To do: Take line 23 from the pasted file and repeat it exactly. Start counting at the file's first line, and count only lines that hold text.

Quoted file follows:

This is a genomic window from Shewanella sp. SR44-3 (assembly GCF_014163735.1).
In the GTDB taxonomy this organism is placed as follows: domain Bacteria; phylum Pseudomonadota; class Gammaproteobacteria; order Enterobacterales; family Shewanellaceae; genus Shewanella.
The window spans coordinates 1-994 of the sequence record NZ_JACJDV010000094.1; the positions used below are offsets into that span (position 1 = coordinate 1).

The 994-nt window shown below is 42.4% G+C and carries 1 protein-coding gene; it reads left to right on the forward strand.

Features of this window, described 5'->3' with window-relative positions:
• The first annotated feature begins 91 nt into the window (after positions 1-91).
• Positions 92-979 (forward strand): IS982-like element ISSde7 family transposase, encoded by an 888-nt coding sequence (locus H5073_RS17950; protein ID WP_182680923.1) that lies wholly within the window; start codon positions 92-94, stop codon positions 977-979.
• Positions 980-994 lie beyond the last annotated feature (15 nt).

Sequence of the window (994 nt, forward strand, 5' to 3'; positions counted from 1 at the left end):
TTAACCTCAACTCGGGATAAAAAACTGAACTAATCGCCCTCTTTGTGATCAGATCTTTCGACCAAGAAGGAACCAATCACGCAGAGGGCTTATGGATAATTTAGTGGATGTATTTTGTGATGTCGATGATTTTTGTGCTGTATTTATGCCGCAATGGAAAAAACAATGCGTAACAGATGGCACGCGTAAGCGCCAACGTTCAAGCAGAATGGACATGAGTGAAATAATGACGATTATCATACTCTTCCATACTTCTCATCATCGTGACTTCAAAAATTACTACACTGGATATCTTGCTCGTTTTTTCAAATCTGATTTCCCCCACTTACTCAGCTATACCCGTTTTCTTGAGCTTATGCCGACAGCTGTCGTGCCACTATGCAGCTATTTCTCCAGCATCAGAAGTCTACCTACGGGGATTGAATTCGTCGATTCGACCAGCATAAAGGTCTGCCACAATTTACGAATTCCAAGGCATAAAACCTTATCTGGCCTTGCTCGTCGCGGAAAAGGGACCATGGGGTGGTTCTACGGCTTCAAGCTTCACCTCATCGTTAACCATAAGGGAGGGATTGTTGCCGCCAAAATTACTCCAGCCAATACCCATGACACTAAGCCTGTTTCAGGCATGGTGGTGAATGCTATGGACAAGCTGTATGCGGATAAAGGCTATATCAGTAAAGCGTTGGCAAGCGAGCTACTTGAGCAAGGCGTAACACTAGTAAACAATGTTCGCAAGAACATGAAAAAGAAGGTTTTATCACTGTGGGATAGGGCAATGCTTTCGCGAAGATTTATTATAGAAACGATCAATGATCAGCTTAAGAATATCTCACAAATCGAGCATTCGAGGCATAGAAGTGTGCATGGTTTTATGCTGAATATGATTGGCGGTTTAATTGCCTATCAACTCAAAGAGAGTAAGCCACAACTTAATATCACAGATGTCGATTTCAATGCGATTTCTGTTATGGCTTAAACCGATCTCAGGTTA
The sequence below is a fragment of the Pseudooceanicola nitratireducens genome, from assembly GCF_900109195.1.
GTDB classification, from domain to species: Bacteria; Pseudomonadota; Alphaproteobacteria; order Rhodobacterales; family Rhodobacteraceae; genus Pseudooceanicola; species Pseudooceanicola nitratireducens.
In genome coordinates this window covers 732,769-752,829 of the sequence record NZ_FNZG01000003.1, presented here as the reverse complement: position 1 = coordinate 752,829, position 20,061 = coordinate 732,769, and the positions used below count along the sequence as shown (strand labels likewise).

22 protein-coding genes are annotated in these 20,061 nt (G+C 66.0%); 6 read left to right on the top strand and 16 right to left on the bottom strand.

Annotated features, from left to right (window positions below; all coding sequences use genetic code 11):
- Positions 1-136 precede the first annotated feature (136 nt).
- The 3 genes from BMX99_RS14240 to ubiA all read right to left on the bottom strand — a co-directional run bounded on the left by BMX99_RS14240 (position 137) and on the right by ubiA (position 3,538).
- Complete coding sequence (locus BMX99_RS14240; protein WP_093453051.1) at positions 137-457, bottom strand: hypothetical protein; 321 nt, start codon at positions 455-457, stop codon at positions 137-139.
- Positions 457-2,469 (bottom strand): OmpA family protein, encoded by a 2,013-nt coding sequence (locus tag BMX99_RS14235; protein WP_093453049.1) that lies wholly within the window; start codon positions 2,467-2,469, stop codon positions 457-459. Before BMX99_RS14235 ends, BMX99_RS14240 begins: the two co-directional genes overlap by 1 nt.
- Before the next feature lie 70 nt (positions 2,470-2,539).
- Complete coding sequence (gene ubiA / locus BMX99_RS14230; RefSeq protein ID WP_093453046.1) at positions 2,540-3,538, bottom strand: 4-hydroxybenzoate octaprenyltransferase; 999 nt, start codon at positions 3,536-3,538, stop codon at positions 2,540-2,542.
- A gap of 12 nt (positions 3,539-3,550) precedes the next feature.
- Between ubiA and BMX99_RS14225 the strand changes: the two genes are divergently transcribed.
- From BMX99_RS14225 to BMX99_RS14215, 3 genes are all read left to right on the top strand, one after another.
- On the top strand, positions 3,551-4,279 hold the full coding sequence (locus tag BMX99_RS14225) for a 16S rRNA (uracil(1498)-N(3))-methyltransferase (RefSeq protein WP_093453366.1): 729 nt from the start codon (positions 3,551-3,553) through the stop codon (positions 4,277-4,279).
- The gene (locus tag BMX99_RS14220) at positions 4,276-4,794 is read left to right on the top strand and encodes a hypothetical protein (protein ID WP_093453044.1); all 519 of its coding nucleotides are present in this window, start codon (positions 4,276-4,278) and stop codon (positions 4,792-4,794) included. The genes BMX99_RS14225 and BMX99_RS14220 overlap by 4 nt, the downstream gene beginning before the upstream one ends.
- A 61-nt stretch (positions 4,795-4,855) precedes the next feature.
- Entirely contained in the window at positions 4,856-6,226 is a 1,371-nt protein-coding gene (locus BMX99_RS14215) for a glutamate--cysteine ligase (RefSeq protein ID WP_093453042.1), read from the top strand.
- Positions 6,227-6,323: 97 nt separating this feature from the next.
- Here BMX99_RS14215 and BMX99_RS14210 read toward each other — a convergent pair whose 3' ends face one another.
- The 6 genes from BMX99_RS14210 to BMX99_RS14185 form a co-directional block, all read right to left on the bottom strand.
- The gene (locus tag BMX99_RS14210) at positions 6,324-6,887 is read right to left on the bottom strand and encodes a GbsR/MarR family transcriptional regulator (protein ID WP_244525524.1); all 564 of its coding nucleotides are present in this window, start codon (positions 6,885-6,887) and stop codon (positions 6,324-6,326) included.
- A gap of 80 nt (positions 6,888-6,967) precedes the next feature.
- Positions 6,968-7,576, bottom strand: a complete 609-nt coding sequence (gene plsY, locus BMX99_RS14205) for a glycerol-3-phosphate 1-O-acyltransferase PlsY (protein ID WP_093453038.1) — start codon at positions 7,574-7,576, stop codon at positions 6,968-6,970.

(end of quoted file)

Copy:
- Between ubiA and BMX99_RS14225 the strand changes: the two genes are divergently transcribed.